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Persistent data across swarm


Sharing named volumes across hosts seems like a necessity for any production use of Docker Swarm Mode on a real-world application (where data storage is required). Without this, if one node goes down I might lose access to all of my data, which rather defeats one of the main purposes of horizontal scaling - to remove/reduce single points of failure. And yet this isn’t supported out-of-the-box and all the plugins I can find for this purpose are archived on GitHub or haven’t been touched in years, which makes me hesitate to use any of them as I don’t want to risk future security issues due to unsupported plugins.

For example, the plugins I’ve found the most references to in articles and tutorials are Flocker and Gluster FS. However, Flocker seems to have lost all support since ClusterHQ went out of business and the GlusterFS repository linked from the docs is marked as archived.

The fact that people do use Docker swarms in production tells me I might be missing something. I, therefore, have a few questions:

  1. Are these volume plugins safe to use despite the lack of updates? (I would imagine not but if I’m right then I’m surprised they’re still referenced in the official Docker documentation)

  2. Does anyone know of a reliable, currently supported plugin for sharing named volumes across swarm nodes that doesn’t depend on external services such as NFS mounts?

  3. What other solutions do people use for data storage in production? Are you simply running databases and file stores completely outside of your container-based infrastructure?

This is a well-posed question and I am wondering if you ever came to any conclusions?
Thank You,

You have to choose between:
– Remote file share (CIFS/NFS)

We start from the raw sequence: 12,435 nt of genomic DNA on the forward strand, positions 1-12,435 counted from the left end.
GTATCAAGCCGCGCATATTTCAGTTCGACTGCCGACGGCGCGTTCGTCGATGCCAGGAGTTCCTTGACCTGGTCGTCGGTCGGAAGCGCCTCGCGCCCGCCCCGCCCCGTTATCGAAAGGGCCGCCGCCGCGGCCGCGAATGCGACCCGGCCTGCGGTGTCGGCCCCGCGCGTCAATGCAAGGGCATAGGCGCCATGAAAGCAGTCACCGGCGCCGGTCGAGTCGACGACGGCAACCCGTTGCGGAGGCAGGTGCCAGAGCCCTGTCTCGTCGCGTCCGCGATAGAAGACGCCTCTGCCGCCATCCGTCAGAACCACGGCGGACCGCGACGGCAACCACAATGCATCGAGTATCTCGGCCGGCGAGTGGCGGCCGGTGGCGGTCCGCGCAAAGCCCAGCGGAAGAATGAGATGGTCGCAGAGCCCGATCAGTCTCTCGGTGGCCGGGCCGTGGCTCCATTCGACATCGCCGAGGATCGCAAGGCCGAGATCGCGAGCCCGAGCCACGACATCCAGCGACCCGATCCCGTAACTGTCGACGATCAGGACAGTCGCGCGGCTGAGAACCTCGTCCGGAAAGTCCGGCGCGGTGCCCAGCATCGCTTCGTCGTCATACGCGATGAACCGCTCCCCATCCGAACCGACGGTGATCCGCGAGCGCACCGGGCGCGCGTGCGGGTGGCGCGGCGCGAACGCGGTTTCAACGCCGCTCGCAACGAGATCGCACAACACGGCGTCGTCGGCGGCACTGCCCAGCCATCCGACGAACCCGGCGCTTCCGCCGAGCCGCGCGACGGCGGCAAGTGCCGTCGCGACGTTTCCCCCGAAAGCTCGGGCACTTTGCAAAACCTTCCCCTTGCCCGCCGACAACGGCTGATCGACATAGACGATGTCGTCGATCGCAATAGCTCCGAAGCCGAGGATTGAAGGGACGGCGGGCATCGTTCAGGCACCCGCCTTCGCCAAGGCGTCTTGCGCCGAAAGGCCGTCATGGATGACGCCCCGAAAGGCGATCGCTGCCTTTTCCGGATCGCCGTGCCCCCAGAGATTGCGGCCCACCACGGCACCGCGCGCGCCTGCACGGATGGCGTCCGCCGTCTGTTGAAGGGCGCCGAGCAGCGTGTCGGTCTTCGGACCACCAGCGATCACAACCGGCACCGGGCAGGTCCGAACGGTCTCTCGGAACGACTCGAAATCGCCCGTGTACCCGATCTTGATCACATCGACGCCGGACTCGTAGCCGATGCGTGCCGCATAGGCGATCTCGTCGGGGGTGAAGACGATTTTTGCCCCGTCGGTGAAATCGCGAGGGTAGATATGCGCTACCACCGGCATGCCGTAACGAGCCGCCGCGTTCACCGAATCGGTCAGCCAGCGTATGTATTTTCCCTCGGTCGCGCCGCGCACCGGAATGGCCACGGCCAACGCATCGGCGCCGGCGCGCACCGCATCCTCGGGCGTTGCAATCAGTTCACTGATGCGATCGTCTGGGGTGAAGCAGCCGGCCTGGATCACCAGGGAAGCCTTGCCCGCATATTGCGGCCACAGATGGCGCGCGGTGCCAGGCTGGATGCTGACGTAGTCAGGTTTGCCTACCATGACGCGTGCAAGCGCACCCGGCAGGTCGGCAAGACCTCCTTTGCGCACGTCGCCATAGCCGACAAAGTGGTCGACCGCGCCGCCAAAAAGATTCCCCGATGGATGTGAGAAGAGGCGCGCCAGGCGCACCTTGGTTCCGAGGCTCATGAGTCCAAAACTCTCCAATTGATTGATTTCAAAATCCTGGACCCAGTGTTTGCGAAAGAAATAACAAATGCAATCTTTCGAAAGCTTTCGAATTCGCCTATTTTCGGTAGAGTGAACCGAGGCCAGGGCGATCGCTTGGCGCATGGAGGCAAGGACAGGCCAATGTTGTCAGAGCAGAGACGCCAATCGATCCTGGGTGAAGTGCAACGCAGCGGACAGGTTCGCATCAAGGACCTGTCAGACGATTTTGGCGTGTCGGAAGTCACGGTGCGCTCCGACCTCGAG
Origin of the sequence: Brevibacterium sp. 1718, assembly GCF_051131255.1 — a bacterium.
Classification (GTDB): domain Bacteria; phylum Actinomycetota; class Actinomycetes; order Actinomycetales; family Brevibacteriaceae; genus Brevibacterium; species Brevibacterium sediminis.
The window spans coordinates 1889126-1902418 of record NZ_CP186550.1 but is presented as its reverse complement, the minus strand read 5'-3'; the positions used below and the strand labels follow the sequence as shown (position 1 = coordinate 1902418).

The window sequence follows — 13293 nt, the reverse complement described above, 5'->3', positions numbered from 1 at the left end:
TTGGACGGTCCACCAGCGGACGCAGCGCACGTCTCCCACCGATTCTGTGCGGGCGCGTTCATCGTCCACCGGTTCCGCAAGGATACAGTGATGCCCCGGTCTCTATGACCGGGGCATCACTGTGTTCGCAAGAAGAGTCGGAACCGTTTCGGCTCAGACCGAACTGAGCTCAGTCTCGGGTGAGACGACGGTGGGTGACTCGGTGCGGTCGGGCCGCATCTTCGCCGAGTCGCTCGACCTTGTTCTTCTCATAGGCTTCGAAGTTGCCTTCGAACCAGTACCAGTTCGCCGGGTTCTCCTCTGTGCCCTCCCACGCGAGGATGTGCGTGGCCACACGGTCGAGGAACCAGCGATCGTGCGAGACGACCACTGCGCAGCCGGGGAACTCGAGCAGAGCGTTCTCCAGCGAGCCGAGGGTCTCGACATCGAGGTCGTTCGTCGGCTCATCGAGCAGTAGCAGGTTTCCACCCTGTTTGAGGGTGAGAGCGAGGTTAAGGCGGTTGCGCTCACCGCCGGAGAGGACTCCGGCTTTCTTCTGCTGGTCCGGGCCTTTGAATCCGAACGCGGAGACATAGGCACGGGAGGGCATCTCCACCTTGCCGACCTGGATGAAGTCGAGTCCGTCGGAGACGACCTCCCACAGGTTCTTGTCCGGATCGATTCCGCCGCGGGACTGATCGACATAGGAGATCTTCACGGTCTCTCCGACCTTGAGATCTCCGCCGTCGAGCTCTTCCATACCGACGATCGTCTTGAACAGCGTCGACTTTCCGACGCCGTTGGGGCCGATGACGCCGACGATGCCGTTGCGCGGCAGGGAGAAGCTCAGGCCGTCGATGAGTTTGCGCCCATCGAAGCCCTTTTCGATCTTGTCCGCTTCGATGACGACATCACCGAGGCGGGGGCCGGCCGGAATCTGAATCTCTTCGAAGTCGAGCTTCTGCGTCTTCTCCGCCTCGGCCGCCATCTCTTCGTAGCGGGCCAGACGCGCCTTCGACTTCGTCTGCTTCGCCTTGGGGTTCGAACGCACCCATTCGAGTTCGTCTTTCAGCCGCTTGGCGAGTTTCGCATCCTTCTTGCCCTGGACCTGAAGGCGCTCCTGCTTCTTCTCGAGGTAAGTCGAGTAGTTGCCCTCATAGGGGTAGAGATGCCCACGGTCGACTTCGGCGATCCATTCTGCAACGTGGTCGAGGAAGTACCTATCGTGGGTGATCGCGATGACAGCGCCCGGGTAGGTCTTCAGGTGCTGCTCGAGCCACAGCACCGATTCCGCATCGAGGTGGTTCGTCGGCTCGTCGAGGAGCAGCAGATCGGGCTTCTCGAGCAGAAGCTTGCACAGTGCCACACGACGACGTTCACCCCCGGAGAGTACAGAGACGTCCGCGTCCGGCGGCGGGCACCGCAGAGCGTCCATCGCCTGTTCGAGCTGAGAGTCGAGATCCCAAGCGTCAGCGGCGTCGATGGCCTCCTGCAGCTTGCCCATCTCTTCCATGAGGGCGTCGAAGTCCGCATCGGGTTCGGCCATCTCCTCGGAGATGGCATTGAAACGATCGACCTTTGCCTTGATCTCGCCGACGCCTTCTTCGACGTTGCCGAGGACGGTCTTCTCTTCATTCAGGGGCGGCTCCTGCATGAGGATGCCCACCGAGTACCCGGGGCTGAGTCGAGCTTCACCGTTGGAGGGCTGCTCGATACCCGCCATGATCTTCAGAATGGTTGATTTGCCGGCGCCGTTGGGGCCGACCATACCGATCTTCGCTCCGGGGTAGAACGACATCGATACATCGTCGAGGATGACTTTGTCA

– Storage cluster (Ceph/GlusterFS)
– Container native storage (Portworx, StorageOS)
– provider specific storage (AWS/Azure/Storage Vendor)

The remote file shares are easy to use and can be used with the local driver. Everything else needs an installed volume plugin and the installation of kernel drivers or setup of the storage cluster itself. If the bandwidth, latency and iops of the NFS/CIFS share are sufficient… there is nothing wrong with NFS or CIFS (though NFSv4 is recommended over CIFS)

You might want to take a look at Ceph and use the Rex-Ray volume plugin. Portworx looks promissing, it consist of kernel drivers, a command line tool and takes care of clustering containers accross the local storages of the nodes - you get local blockdevice speeds and still data replication. If a container dies and respawns on a different node, the replica on the node will become the master and sync its changes to the other replicas.

I personaly use StorageOS for my development environment, even though it is not supported to work with Docker Swarm - it was a headache to setup and works stable most of the time. I use it with a free developer license, which allows to create a storage cluster with a total of 500gb storage.

In productive environments databases are operated outside docker. In test environments it is not uncommon to operate the database in its own Docker Stack.